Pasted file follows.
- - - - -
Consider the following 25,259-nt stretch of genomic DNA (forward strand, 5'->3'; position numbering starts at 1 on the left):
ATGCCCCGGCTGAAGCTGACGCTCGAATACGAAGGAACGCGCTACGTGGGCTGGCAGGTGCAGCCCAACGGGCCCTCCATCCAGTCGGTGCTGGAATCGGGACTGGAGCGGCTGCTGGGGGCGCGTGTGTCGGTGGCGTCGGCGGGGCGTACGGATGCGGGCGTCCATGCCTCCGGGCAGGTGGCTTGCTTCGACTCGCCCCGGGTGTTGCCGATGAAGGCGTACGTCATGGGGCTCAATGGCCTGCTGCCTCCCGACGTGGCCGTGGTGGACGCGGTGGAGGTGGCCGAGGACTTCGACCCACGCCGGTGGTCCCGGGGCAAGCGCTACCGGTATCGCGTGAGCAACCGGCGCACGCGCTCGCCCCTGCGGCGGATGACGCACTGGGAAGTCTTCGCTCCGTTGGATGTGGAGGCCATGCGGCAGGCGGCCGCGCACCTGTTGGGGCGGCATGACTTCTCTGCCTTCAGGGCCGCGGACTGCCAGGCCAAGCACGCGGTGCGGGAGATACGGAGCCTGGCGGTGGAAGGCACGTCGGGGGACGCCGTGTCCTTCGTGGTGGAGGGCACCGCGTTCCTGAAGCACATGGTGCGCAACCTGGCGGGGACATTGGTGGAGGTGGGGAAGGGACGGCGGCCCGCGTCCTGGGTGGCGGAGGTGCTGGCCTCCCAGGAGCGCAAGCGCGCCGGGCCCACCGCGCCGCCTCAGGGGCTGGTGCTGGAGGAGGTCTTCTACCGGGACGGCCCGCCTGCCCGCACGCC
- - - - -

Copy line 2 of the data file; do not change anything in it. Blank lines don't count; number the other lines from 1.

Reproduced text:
ATGCCCCGGCTGAAGCTGACGCTCGAATACGAAGGAACGCGCTACGTGGGCTGGCAGGTGCAGCCCAACGGGCCCTCCATCCAGTCGGTGCTGGAATCGGGACTGGAGCGGCTGCTGGGGGCGCGTGTGTCGGTGGCGTCGGCGGGGCGTACGGATGCGGGCGTCCATGCCTCCGGGCAGGTGGCTTGCTTCGACTCGCCCCGGGTGTTGCCGATGAAGGCGTACGTCATGGGGCTCAATGGCCTGCTGCCTCCCGACGTGGCCGTGGTGGACGCGGTGGAGGTGGCCGAGGACTTCGACCCACGCCGGTGGTCCCGGGGCAAGCGCTACCGGTATCGCGTGAGCAACCGGCGCACGCGCTCGCCCCTGCGGCGGATGACGCACTGGGAAGTCTTCGCTCCGTTGGATGTGGAGGCCATGCGGCAGGCGGCCGCGCACCTGTTGGGGCGGCATGACTTCTCTGCCTTCAGGGCCGCGGACTGCCAGGCCAAGCACGCGGTGCGGGAGATACGGAGCCTGGCGGTGGAAGGCACGTCGGGGGACGCCGTGTCCTTCGTGGTGGAGGGCACCGCGTTCCTGAAGCACATGGTGCGCAACCTGGCGGGGACATTGGTGGAGGTGGGGAAGGGACGGCGGCCCGCGTCCTGGGTGGCGGAGGTGCTGGCCTCCCAGGAGCGCAAGCGCGCCGGGCCCACCGCGCCGCCTCAGGGGCTGGTGCTGGAGGAGGTCTTCTACCGGGACGGCCCGCCTGCCCGCACGCC